On Saturday we had to make an impromptu trip to my birth town Colchester (long story). As it was a four hour round trip we thought we would make the most of it. So we rook the kids to the famous Colchester Zoo.
It was very easy to get to, the Sat Nav took us straight there. We used Tesco club card vouchers to pay for our tickets. It was reasonably priced at £15.29 per adult (Children under 3 go free). In the lead up we attempted to get Worm Boy excited. We kept asking him what animals we were going to see?! The day before he replied to my wife ‘No Mummy I just want to go to the zoo!’
When we arrived we were given a map. When we attend attractions we do the very British thing of glancing over the map when we first arrive and then forgetting we have it till about half way through the day! We realised very quickly that at this particular zoo this approach was a mistake. There are a lot of dead ends! There is a very faded yellow line to follow if you can remember which direction you were following it in!
I was very impressed with the range of animals. Zoos I have been to in the past for example have one big cat. Colchester Zoo has Leopards, Tigers and Lions. The other thing about it that really impressed me was the size of the enclosures for such a small space.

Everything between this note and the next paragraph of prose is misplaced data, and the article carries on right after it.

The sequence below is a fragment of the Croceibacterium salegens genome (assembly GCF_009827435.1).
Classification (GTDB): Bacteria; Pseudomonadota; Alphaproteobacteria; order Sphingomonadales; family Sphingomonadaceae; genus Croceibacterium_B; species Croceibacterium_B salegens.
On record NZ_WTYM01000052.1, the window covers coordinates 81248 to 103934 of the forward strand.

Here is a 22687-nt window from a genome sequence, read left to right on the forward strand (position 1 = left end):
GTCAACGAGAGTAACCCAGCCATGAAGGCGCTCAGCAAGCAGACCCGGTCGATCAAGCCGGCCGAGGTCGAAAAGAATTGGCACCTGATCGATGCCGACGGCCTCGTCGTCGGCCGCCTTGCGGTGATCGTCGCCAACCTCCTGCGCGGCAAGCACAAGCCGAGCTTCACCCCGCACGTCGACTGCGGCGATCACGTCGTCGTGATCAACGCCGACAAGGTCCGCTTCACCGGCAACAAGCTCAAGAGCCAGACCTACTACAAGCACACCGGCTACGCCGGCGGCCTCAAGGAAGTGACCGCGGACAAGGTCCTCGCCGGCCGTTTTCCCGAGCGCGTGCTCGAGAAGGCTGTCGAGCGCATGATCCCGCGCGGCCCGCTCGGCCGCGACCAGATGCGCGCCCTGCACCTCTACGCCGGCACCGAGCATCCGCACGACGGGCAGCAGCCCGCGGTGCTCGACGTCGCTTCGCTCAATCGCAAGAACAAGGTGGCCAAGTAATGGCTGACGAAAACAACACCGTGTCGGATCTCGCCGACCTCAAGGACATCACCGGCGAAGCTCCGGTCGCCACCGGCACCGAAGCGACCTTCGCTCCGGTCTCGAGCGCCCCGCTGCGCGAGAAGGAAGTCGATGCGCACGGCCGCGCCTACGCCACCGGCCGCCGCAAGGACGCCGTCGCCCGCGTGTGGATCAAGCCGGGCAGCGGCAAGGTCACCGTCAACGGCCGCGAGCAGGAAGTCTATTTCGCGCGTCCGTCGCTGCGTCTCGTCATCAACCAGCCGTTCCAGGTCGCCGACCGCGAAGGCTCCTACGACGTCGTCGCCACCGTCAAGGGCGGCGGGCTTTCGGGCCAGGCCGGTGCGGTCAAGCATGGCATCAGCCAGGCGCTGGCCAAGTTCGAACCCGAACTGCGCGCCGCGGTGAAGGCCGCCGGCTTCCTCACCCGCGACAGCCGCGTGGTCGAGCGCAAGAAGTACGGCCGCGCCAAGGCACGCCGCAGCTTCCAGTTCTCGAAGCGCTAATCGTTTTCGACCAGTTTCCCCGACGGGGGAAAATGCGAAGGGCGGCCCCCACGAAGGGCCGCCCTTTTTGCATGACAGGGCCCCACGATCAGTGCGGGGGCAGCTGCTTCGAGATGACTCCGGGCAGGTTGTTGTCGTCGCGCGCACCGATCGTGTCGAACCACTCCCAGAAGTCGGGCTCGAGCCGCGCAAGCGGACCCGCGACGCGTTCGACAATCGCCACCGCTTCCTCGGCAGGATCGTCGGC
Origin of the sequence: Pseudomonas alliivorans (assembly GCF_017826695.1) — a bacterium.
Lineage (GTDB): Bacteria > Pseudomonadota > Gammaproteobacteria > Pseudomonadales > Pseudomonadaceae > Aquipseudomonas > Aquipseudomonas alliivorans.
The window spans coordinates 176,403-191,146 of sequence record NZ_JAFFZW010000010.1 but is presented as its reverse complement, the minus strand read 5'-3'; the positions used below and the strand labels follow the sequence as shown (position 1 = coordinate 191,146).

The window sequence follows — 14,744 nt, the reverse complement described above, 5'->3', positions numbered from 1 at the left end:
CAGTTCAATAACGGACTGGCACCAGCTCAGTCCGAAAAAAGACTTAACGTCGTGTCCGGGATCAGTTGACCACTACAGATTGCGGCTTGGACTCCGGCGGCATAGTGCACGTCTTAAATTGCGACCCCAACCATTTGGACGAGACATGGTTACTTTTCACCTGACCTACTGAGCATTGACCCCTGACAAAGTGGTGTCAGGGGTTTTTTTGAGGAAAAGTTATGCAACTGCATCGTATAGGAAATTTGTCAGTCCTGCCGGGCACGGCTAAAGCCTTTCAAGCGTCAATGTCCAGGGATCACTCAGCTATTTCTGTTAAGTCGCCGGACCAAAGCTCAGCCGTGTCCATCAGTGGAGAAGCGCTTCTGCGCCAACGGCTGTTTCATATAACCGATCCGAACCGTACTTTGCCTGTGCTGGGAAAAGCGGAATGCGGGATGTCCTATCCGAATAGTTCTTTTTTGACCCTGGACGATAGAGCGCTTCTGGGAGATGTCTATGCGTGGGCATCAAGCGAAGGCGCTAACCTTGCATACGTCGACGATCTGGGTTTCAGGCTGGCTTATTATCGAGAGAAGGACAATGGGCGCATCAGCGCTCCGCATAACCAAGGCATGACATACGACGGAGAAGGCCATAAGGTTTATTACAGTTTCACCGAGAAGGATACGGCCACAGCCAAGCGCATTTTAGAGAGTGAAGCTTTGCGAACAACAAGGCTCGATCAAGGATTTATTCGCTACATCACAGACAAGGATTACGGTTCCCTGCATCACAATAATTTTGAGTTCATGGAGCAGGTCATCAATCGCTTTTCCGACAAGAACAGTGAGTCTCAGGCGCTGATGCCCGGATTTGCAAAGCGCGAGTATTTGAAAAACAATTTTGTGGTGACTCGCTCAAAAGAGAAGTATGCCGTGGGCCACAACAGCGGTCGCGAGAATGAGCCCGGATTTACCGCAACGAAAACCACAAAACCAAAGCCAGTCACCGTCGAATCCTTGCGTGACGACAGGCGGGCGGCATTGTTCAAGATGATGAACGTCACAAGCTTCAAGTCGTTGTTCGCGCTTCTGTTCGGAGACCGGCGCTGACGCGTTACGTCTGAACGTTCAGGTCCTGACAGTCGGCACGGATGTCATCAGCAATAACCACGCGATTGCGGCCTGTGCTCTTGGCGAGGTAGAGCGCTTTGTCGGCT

The Zoo also benefits from an extensive conservation program, its website stating:
‘The modern day zoo has many roles to carry out, including conservation, education, animal welfare, research and recreation. Conservation is the principle role of all zoos, as they work to preserve animal species, many of which are endangered. Two of the main ways that Colchester Zoo is involved with conservation are via captive breeding programmes and supporting conservation projects in the wild.
Colchester Zoo is part of a wider network working to conserve species. Here in the UK, we are part of the British and Irish Association of Zoos and Aquaria (BIAZA) and across Europe we are part of the European Association of Zoos and Aquaria (EAZA). EAZA manage the captive breeding programmes on this European level. These programmes involve the monitoring and management of species between different zoos, helping to maintain genetic diversity. This management is highly important for those species at risk of extinction, as the programmes provide ‘back up’ populations, which could be used for reintroduction projects into the wild or potentially the donation of sperm or eggs to wild populations.
Colchester Zoo also supports conservation in the wild, actively supporting a number of different conservation projects around the world, which are all working to protect endangered species. Colchester Zoo supports these many projects through its charity Action for the Wild, which was set up in 1993 and achieved charitable status in 2004.’
As you may know I am a an amateur photographer and the day provided me with a lot of photo opportunities of the Zoos animals (I had some problems with uploading so they are not great quality)
and my animals:
Colchester Zoo is a really great day out and both Worm Boy and Captain Curly loved it even if Worm Boy did say half way round ‘I just want to go to the zoo now!